Professor Donald E. Ingber Receives the 2018 Friedrich Merz Guest Professorship

The Harvard professor studiesminiaturized organ systems made of human cells

The American cell biologist Donald E. Ingber has been appointed to the 2018 Friedrich Merz Guest Professorship. The Professor for Bioengineering at Harvard University, Cambridge, MA, studies miniaturized living organ systems consisting of human cells. These can be used to study diseases, test new therapeutic options, and obviate animal testing. This year, Merz is funding the guest professorship in the fields of medicine and pharmacy for the 28th time.

“We are honored that such a highly respected scientist as Professor Donald Ingber would accept the Friedrich Merz Guest Professorship,” says Dr. Stefan Albrecht, Chief Scientific Officer at Merz. “What we as a company find particularly fascinating is that the miniature organ systems he has developed can be used not only to study diseases but also to reduce or replace animal testing. In the past years, Merz has also carried out extensive research in this field. And our modern, cell culture-based testing method for examining the biological activity of our botulinum toxin has enabled us to significantly reduce animal testing.”

Donald E. Ingber, who has received numerous international awards and honors for his research, is the Founding Director of the Wyss Institute for Biologically Inspired Engineering at Harvard University. The interdisciplinary research institute focuses on the development of new biologically inspired materials and devices for applications in the fields of healthcare, production, robotics, energy, and sustainable architecture. With his work, Ingber has also contributed to breaking down barriers between science, art, and design. In 2015, Foreign Policy magazine chose him as its Leading Global Thinker and the London Design Museum named his Organs-on-Chips technology Design of the Year. Ingber has authored over 430 publications, holds 150 patents, and has founded five companies.

On Wednesday, December 5, a scientific symposium will be held with Professor Ingber and other international experts on the topic “Modeling health and diseases: from in vitro design to future therapies”. The symposium will be held at the Biozentrum, Lecture Hall B1 on the Riedberg Campus from 9 a.m. to 5 p.m.

At the public forum on Thursday, December 6, citizens will have the chance to participate in a discussion with Professor Ingber. The forum’s topic is: “Human organs and diseases in a test tube: fiction, or a realistic alternative to animal testing?” Since the transferability of data from animal experiments to the human body is in many cases impossible due to differences in species, valid human test systems are urgently needed. Highly developed microreactor systems with human cells now allow the realistic replication of human tissue and disease symptoms, culminating in personalized medical applications.

How valid is animal testing really? Which human organs can be replicated in a test tube, and how can science profit from them? How can the future of personalized medicine with patients’ own personal organ systems be shaped? In addition to Professor Ingber, the experts Professor Maike Windbergs (Pharmacy, Goethe University), Dr. Madeleine Martin (Animal Welfare Officer for the state of Hesse), and Dr. Stefan Albrecht (Chief Scientific Officer Merz) will also be joining the discussion. The event will be moderated by Professor Manfred Schubert-Zsilavecz, Vice President of the Goethe University. The public forum, which is free of charge, will be held in the Arkadensaal of the Goethe House (Grosser Hirschgraben 23-25 in Frankfurt) on December 6 at 6 p.m.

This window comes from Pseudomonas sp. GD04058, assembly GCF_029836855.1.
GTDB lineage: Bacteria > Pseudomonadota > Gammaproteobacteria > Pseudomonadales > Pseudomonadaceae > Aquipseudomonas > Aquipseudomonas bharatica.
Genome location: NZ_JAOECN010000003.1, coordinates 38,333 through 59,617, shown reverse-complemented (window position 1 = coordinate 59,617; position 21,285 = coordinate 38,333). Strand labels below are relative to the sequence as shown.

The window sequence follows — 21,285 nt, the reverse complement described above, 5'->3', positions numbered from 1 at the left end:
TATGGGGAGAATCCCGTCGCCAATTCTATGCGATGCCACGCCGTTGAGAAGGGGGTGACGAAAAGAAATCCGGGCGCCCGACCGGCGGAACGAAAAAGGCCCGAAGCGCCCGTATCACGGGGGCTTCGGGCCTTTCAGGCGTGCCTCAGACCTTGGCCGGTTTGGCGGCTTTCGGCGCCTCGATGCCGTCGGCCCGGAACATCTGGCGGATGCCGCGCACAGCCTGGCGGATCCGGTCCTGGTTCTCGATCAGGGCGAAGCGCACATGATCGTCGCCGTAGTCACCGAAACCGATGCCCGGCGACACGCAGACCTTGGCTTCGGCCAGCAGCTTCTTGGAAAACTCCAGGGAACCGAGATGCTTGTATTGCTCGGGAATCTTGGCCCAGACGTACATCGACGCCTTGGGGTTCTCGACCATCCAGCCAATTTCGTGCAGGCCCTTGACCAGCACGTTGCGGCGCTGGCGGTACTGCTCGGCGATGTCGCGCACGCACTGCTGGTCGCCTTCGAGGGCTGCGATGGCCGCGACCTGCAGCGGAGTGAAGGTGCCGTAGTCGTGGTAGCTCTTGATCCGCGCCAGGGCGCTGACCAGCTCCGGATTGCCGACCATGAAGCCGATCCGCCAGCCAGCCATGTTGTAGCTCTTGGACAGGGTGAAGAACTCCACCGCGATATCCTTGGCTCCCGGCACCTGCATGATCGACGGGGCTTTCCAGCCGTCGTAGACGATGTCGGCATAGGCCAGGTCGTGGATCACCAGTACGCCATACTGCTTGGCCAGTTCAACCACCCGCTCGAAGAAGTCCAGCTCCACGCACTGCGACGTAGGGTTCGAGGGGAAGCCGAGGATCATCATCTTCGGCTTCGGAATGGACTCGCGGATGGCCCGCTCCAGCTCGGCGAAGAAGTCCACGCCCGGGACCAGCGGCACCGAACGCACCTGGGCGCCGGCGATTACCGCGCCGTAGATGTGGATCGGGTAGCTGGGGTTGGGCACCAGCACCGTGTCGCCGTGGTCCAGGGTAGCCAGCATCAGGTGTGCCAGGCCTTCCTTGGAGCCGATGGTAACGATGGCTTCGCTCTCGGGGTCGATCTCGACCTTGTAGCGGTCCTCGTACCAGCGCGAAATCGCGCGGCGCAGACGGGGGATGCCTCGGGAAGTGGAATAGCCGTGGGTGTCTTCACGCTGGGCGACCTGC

More information on the Friedrich Merz Guest Professorship can be found at:


The Friedrich Merz Guest Professorship

The Friedrich Merz Guest Professorship, endowed in December of 1985 on the occasion of the 100th birthday of the eponymous company founder and first awarded in 1987, is one of the oldest chairs for visiting professors at Frankfurt’s Goethe University. Friedrich Merz was one of the first members of the Senckenbergische Gesellschaft and thus had close ties with the Goethe University in Frankfurt and was a patron of science. The purpose of the Guest Professorship is to invite a highly respected scientist from the field of pharmaceuticals or human medicine to work at Frankfurt’s Goethe University each year. Awarded for the first time in 1987, it has been awarded every year since then, with just two exceptions. Together with the symposium, which presents a spectrum of topics ranging from basic research to health care research, the Guest Professorship offers researchers from both the academic world and the industry the opportunity to participate in an annual exchange of knowledge and to build a foundation for further collaboration in the future.


About Merz
Merz is a global, family-owned aesthetics and neurotoxin company based in Frankfurt, Germany. Privately held for 110 years, the company is distinguished by its commitment to innovation, long-term perspective, and focus on profitable growth. In addition to its comprehensive portfolio of aesthetic and skincare products, Merz also develops neurotoxin therapy to treat neurologically-induced movement disorders. In fiscal year 2017/18, Merz generated revenue of EUR 1,024.4 million. The Merz Group has a workforce of 3,151 employees and a direct presence in 28 countries. More information is available at

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